Only, before I can begin again, I must get through this night, and I fear what the alphas will do. I know that it is unlikely they will be satisfied, for they could take every item in his storage shed and still be lucky to get even a single chicken in exchange. It is all junk: worthless things that may once have been fancy but are now broken or so old and pointless that no one would care either way. Hal suffers from the delusion that he is clever, and lives forever on the cusp of an elusive richness that never manifests. When we first met, his father kept his wanderlust in check. No sooner was the old man in the ground than Hal had commandeered his cart and donkey in order to go traveling in search of riches.
I wring my hands.
Maybe there will be something of worth in the back, among all the rubbish?
Hal returns with a triumphant grin… and a violin.
“The fuck is that?” the darker barbarian demands, with a scowl.
“It’s a violin,” my husband says unnecessarily, for I’m sure it was a rhetorical question from the man who is seeking something that might be traded for ten chickens. “This is quality, used by one the bard masters in the city.” He plucks a couple of the strings. One of them snaps. “It needs a bit of work, that’s all. Worth ten horses, never mind ten chickens!”
The blond barbarian emits a deep guffaw that has a disbelieving edge. “Hey, Drew. What do you reckon? Think we can trade this for ten horses at the next market?” He nudges the darker one.
“No, Liam,” the darker barbarian says. “I don’t reckon we could get a bowl of stew with that piece of shit.” He fists my husband by the collar and cuffs him up the side of the head. My husband is dropped to the floor, from where the barbarian gets him moving with another boot to his butt. “I told you—I want something that’s worth ten fucking chickens.”
When my husband only bewails his lot, the blond one, Liam, picks him up and tosses him back into the shed. “Find something better, or don’t come back fucking out.”
Hal scurries off again, full of surly indignation that is sure to get him beaten bloody, not just a clip up the head, if he keeps it going.
No one is laughing anymore, and I feel the tension rise with every passing moment. I take a cautious step back, feeling strongly that I should remove myself from the situation. This is not going to end well. We are apart from the village by a small distance, and I feel our isolation keenly. I concede that these barbarians do not seem like monsters. Lesser men would have already put a beating on Hal and ransacked our home for tradeable goods. But, still, there is danger here.
“Don’t reckon there’s anything better in there,” Liam says, “Look at all this fucking junk.”
“Aye,” Drew says, nodding in agreement. Then he stills, and glances back over his shoulder at me. I freeze, already poised to bolt for the village. “Got himself a pretty little lass, though. Happen she’s worth more than ten chickens.”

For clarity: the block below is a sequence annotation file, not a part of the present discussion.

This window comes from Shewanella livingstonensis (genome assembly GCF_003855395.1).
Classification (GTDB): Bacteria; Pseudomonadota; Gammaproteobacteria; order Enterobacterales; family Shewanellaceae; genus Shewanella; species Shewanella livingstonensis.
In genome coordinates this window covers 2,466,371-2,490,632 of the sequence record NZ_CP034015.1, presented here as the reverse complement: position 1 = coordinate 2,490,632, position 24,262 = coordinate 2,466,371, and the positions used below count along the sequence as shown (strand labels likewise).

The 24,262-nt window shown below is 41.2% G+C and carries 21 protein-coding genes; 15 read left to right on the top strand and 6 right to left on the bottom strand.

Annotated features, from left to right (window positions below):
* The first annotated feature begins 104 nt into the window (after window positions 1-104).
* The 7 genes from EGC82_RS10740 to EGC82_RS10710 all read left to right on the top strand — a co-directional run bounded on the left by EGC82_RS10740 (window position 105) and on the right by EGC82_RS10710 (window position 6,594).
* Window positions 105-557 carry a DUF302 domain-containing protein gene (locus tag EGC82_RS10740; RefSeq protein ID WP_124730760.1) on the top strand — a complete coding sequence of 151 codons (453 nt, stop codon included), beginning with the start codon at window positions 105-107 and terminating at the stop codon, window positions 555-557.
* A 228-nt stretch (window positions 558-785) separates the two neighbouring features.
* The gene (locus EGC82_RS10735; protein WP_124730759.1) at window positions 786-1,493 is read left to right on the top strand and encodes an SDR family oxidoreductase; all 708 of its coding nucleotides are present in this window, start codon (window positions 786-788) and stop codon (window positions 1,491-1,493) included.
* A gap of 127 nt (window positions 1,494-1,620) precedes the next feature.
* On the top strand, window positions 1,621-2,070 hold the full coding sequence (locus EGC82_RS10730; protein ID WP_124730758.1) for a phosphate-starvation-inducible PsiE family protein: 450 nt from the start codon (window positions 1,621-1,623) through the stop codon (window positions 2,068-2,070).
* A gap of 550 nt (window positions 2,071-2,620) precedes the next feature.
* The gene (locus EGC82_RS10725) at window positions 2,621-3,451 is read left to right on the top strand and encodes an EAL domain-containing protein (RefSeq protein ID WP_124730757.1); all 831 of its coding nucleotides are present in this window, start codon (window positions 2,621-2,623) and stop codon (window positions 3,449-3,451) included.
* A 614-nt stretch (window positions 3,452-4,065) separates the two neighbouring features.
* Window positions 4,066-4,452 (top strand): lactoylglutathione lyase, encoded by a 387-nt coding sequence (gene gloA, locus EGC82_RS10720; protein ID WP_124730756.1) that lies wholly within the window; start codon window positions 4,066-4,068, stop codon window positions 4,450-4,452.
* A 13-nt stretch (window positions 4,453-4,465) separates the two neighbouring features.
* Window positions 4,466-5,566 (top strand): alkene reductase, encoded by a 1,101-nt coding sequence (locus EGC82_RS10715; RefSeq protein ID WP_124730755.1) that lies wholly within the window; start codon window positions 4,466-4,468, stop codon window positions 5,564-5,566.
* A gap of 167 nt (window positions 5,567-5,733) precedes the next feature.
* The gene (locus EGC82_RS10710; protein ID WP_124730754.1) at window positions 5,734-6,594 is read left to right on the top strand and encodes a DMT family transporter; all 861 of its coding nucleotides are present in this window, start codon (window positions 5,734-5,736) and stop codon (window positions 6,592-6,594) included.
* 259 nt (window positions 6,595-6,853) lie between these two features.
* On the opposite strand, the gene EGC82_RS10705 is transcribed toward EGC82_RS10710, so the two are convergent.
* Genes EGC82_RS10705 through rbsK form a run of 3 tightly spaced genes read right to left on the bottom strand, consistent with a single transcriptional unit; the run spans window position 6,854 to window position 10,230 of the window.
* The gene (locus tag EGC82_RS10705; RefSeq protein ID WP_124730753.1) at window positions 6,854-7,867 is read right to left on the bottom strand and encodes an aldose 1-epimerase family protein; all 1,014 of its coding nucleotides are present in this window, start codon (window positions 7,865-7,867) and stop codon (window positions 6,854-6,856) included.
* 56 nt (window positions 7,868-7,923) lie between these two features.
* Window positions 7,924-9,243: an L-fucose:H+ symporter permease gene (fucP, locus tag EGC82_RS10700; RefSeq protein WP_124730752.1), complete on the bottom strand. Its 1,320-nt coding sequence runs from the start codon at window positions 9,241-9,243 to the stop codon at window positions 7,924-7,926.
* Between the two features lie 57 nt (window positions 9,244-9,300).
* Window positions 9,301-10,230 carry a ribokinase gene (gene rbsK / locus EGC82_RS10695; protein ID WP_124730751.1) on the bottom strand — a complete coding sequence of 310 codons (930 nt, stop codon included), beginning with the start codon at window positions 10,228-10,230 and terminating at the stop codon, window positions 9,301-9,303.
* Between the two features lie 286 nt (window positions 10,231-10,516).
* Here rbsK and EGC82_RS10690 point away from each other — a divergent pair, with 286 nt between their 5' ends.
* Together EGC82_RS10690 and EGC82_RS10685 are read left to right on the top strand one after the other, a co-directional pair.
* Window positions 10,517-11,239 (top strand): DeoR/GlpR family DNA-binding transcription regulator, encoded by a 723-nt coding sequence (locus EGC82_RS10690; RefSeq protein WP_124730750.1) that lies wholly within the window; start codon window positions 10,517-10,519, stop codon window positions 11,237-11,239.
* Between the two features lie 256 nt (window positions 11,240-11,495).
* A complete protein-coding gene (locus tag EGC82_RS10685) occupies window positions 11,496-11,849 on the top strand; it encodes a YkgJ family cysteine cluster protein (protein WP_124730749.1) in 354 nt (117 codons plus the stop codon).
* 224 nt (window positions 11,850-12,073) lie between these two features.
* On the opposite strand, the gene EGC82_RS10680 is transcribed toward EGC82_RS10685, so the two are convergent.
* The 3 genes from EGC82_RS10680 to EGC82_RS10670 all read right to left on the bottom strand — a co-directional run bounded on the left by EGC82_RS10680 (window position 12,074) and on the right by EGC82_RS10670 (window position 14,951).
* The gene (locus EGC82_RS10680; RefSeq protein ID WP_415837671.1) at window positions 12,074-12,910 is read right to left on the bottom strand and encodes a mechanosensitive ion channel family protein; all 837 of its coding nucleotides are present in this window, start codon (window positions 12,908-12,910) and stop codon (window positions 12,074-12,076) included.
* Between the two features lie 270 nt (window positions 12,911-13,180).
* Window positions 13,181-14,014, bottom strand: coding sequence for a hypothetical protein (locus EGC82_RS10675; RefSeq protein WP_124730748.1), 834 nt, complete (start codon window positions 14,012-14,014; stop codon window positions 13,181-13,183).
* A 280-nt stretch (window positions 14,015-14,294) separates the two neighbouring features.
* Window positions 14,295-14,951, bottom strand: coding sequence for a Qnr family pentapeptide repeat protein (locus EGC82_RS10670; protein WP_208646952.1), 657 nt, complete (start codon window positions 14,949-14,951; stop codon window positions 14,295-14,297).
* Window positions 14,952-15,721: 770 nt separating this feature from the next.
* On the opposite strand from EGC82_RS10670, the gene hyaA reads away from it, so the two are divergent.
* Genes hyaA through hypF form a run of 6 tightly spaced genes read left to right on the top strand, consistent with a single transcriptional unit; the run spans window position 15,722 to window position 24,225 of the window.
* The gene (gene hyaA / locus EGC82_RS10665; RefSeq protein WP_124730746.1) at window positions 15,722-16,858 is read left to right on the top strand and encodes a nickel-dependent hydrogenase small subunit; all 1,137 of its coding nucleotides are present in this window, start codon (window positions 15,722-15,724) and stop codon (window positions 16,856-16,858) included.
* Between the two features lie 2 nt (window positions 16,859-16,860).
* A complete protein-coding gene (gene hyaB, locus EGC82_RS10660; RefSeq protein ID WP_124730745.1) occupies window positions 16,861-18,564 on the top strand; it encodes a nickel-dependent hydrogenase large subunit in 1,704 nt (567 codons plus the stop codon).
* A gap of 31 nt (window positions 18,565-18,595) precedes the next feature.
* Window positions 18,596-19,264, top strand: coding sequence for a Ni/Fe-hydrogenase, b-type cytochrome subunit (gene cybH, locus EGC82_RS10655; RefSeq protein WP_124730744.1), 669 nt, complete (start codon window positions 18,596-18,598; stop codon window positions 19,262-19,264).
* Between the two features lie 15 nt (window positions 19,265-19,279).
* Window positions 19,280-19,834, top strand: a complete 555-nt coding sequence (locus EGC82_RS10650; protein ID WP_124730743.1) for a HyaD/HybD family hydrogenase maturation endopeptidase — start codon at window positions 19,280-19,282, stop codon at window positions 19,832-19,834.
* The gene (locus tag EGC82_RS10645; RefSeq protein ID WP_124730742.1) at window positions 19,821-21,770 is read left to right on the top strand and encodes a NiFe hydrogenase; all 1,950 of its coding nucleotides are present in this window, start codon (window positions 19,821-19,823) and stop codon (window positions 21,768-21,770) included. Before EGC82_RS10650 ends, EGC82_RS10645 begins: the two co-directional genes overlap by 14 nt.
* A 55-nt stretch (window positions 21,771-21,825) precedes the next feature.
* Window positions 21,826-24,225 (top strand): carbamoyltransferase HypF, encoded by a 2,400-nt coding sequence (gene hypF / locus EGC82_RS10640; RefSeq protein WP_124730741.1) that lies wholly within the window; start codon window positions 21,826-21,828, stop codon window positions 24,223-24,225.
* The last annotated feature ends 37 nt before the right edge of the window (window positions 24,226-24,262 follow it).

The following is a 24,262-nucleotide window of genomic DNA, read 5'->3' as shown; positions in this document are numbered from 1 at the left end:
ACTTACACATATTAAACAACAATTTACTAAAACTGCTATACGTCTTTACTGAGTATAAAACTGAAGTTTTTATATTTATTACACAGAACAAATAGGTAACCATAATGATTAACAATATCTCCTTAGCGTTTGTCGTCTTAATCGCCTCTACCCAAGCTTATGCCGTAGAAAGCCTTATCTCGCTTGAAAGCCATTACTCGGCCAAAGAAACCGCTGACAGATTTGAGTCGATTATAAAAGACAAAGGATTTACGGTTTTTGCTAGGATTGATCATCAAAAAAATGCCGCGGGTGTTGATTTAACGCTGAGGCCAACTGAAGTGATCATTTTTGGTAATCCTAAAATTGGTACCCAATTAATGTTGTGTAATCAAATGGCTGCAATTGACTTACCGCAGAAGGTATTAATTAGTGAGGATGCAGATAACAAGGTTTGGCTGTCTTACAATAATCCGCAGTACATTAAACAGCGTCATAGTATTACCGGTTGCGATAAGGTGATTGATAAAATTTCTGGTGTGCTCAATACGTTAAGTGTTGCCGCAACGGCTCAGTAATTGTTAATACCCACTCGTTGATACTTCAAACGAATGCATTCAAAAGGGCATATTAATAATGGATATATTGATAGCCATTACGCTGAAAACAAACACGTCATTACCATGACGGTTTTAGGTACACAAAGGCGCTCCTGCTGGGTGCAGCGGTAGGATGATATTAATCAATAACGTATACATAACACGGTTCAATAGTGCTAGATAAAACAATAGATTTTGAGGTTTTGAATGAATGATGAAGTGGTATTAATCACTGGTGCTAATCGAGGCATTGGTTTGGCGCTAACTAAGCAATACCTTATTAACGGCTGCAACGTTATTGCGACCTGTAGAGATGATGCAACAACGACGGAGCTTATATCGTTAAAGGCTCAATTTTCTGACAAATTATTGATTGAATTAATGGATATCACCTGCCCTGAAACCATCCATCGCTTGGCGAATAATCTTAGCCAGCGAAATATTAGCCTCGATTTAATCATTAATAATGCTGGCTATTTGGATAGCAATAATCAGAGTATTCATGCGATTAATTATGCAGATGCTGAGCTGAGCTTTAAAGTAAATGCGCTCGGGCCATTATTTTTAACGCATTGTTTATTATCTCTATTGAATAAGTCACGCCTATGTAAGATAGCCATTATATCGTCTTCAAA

As he says this, my husband appears in the doorway, holding a tailor’s dummy. “You can have her if you want,” he says, sending me a nasty look.
Both barbarians turn and look at me. This is no longer a passing glance but an outright, up and down assessment. Drew rubs his jaw as though in deep thought.
“Husband, what are you doing?” I stammer, taking an unsteady step back.
“You don’t look so smug now, wife. I told you—uff!”
Drew cuffs him, only it is a little more forceful than the last time, and my husband is sent sprawling back against the shed door. “What kind of a sick fuck are you? To talk of selling off your woman to cover your debts?”
“Is there something wrong with her?” Liam asks Hal, as though considering this proposal seriously. “Does she have the pox hiding under her skirts?”
“I do not have the pox,” I say, outraged that they are discussing me thus.
“Quiet, woman,” Liam says. “We are talking with your husband. We’ll let you know if we need your opinion.”
The nerve of the man!
Now the blond barbarian is smirking and nods approvingly at me. “She’s still got a bit of fire in her. Looks fit to bust my balls.”
“Aye,” Drew agrees, chuckling. “Pretty too.”
I shake my head slowly, wide-eyed. No, Hal cannot be considering giving me to these men. Surely, he is merely taunting me because I dared to look amused.
“She keeps a good home. Only moans a bit,” my husband says, building up a sales pitch, which he is well practiced at. “Couple of strapping alphas like yourselves should have no problem keeping her in her place.
“Oh, I’m sure we could,” Drew says. “What say you, Liam?”
Liam shrugs. “She is comely. I do not like the fucking dress, though. I have never seen such a cheerless sack.”
My eyebrows rise at the insult.
Drew smirks. “Me neither, Liam. And she got all feisty when you asked about the pox, so I’m inclined to believe she does not have it.” He turns to my husband. “Does she have any other diseases lurking up her skirts?”
“Megan has nothing interesting lurking up her skirts,” my husband says bitterly. Then remembers himself, and the fact that he is trying to sell me off, and stammers on, “All the womanly bits are in order.”
“Good,” Drew says decisively. “Then we’ll think on the matter.”
Taking my husband by the throat, he tosses him in the direction of the lane. “Go on. Fuck off. Come back in the morning, and we’ll let you know.” My husband scrambles to his feet and takes off running toward the village.
The blood drains from my face.
I take an unsteady step back.
What has Hal just done?